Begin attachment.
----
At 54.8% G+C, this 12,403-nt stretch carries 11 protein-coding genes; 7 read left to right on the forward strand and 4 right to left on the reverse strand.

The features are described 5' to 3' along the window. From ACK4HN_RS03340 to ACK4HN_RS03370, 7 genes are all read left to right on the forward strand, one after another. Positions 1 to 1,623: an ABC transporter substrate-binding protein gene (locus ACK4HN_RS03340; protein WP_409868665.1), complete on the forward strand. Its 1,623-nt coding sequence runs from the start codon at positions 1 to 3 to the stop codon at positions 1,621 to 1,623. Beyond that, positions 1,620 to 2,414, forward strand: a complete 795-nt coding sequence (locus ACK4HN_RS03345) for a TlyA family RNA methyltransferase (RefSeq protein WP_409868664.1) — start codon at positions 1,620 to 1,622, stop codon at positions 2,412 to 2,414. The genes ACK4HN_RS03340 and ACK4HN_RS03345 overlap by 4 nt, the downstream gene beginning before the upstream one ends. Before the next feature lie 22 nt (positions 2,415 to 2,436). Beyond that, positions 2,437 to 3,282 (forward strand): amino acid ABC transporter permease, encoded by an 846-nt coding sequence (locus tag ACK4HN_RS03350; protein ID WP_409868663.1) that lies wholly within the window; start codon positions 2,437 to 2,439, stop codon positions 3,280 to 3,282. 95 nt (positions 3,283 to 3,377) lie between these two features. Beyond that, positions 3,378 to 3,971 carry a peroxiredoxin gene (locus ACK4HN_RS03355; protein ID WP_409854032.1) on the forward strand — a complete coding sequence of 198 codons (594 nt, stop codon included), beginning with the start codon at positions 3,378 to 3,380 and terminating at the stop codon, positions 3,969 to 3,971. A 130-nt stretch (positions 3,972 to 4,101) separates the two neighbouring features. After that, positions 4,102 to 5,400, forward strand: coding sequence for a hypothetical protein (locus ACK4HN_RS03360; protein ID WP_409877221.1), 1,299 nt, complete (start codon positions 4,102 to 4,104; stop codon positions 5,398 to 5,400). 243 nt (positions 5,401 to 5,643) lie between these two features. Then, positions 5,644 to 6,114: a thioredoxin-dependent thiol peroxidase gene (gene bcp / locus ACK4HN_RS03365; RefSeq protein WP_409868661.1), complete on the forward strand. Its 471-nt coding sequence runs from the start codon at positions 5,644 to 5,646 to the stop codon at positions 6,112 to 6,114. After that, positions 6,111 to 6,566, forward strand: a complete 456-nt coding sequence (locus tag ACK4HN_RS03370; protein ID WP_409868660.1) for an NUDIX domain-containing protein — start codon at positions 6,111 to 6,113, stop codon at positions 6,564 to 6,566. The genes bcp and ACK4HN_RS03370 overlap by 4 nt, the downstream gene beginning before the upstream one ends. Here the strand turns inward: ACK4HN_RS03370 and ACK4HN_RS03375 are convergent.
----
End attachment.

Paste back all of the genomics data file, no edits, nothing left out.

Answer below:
At 54.8% G+C, this 12,403-nt stretch carries 11 protein-coding genes; 7 read left to right on the forward strand and 4 right to left on the reverse strand.

The features are described 5' to 3' along the window. From ACK4HN_RS03340 to ACK4HN_RS03370, 7 genes are all read left to right on the forward strand, one after another. Positions 1 to 1,623: an ABC transporter substrate-binding protein gene (locus ACK4HN_RS03340; protein WP_409868665.1), complete on the forward strand. Its 1,623-nt coding sequence runs from the start codon at positions 1 to 3 to the stop codon at positions 1,621 to 1,623. Beyond that, positions 1,620 to 2,414, forward strand: a complete 795-nt coding sequence (locus ACK4HN_RS03345) for a TlyA family RNA methyltransferase (RefSeq protein WP_409868664.1) — start codon at positions 1,620 to 1,622, stop codon at positions 2,412 to 2,414. The genes ACK4HN_RS03340 and ACK4HN_RS03345 overlap by 4 nt, the downstream gene beginning before the upstream one ends. Before the next feature lie 22 nt (positions 2,415 to 2,436). Beyond that, positions 2,437 to 3,282 (forward strand): amino acid ABC transporter permease, encoded by an 846-nt coding sequence (locus tag ACK4HN_RS03350; protein ID WP_409868663.1) that lies wholly within the window; start codon positions 2,437 to 2,439, stop codon positions 3,280 to 3,282. 95 nt (positions 3,283 to 3,377) lie between these two features. Beyond that, positions 3,378 to 3,971 carry a peroxiredoxin gene (locus ACK4HN_RS03355; protein ID WP_409854032.1) on the forward strand — a complete coding sequence of 198 codons (594 nt, stop codon included), beginning with the start codon at positions 3,378 to 3,380 and terminating at the stop codon, positions 3,969 to 3,971. A 130-nt stretch (positions 3,972 to 4,101) separates the two neighbouring features. After that, positions 4,102 to 5,400, forward strand: coding sequence for a hypothetical protein (locus ACK4HN_RS03360; protein ID WP_409877221.1), 1,299 nt, complete (start codon positions 4,102 to 4,104; stop codon positions 5,398 to 5,400). 243 nt (positions 5,401 to 5,643) lie between these two features. Then, positions 5,644 to 6,114: a thioredoxin-dependent thiol peroxidase gene (gene bcp / locus ACK4HN_RS03365; RefSeq protein WP_409868661.1), complete on the forward strand. Its 471-nt coding sequence runs from the start codon at positions 5,644 to 5,646 to the stop codon at positions 6,112 to 6,114. After that, positions 6,111 to 6,566, forward strand: a complete 456-nt coding sequence (locus tag ACK4HN_RS03370; protein ID WP_409868660.1) for an NUDIX domain-containing protein — start codon at positions 6,111 to 6,113, stop codon at positions 6,564 to 6,566. The genes bcp and ACK4HN_RS03370 overlap by 4 nt, the downstream gene beginning before the upstream one ends. Here the strand turns inward: ACK4HN_RS03370 and ACK4HN_RS03375 are convergent.